Of Genes and Pink Slips: Genetic Testing Goes to Work

Genetic testing was first labeled an advancement, allowing us to improve preventative medicine. Now it's being used in workplaces to label employees -- and some call that a violation of privacy.

When it first became possible to test for the genetic risks of isolated diseases, the advance was widely hailed as a modern medical near-miracle, sure to improve preventative healthcare and treatment. People with the potential risk of contracting inherited conditions such as breast cancer, colon cancer and Huntington disease now commonly undergo genetic testing to gauge their chances. As of April 1999, more than 550 genetic tests were being used to diagnose disease.

But the powerful information can also pose a triple-edged threat to tested workers' jobs, health insurance and privacy.

Some employers-about 10% and growing, according to a 1998 survey by the American Management Association -- now routinely test employees for genetic predispositions to diseases.

Privacy experts warn that genetic test results will be misused to target and fire employees who may run up company health insurance costs or to deny them coverage. And without specific privacy controls on the evolving medical information, they claim the hardship of diagnostics can follow workers from job to potential job, hampering their chances at finding additional work.

For too many people, the fears are already a reality. According to a 1996 Georgetown University poll of 332 families with perceived genetic risks:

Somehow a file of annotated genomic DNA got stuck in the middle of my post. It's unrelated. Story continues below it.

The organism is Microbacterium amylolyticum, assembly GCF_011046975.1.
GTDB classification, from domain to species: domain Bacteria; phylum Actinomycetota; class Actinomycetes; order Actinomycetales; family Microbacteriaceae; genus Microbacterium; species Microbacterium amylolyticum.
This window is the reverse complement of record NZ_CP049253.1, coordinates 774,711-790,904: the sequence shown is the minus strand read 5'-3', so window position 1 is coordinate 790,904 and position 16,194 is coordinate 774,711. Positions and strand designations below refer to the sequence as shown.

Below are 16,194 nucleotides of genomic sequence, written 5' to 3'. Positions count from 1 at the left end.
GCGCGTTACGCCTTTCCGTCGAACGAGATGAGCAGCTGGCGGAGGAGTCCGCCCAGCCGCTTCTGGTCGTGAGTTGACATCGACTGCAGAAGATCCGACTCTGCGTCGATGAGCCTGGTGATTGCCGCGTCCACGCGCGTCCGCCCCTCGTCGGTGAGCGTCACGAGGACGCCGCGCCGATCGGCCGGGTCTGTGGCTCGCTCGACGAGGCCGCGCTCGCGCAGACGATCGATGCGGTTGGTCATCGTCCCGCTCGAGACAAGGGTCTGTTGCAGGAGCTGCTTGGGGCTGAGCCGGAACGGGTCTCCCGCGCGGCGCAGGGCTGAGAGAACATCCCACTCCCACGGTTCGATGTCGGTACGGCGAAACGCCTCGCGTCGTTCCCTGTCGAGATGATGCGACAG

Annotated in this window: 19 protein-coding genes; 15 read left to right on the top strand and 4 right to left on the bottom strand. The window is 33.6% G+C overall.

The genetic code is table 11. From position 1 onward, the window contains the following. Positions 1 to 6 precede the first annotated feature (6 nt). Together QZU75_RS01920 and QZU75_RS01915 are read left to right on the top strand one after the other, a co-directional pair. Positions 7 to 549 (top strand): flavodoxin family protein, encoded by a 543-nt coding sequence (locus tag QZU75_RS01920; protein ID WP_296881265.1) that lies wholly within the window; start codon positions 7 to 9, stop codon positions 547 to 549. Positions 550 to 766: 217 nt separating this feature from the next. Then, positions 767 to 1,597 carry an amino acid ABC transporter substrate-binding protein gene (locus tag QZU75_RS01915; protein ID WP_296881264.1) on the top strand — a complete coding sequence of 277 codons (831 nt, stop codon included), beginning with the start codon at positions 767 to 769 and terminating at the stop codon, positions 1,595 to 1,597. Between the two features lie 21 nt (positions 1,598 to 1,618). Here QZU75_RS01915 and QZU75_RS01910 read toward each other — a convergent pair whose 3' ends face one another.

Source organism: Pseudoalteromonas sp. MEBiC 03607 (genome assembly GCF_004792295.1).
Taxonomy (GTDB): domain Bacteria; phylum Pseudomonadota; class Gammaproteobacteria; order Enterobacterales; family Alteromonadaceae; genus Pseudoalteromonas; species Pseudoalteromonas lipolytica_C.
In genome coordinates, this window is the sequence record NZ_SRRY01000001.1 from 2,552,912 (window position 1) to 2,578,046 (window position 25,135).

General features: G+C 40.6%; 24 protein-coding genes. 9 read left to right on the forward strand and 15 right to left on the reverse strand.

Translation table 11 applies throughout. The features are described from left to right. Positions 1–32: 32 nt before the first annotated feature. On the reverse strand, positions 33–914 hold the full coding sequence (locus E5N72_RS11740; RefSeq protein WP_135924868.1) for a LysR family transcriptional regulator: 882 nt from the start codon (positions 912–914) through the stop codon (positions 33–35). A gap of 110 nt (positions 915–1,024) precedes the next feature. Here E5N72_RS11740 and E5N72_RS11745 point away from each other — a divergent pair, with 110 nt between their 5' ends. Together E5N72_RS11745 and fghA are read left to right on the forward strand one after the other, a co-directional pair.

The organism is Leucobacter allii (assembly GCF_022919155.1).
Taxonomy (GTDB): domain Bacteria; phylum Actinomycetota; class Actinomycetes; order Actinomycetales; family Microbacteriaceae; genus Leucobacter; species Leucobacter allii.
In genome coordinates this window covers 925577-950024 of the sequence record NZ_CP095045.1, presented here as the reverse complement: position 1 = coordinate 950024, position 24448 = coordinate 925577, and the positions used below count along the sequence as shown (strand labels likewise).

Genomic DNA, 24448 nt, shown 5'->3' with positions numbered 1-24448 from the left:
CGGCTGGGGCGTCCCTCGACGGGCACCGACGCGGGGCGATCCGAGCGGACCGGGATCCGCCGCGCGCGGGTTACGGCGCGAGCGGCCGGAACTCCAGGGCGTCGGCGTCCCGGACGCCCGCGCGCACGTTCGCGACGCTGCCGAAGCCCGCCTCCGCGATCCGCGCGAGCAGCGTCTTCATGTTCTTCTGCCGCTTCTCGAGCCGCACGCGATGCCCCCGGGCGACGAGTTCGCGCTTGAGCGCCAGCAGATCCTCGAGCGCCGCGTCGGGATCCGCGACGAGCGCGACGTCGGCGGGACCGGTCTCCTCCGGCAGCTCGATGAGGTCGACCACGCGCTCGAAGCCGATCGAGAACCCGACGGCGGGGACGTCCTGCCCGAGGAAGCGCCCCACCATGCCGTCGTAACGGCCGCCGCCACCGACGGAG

• 22% reported they had been refused health insurance, and
  • 13% had been fired from their jobs based on their perceived genetic risks.

About half the states now have laws that either protect against genetic discrimination or prohibit the testing in employment or insurance decisions -- and dozens more bills are pending to get these protections in place. The next frontier is likely to be federal legislation curbing the use and abuse of genetic testing in the workplace.

Currently, the only federal law that directly addresses the issue of genetic discrimination is the 1996 Health Insurance Portability and Accountability Act, which prohibits group health plans from using genetic information as a basis for denying or limiting coverage or for charging an individual more for premiums.

But that law will not prevent employers from firing -- or refusing to hire -- people because of genetic information they learn about them. The Americans With Disabilities Act protects people who show symptoms because of genetic disabilities. But it does not protect workers who are identified through genetic testing as being at a high risk of developing a disease, but who do not yet have the disease.

Copyright 2004 Nolo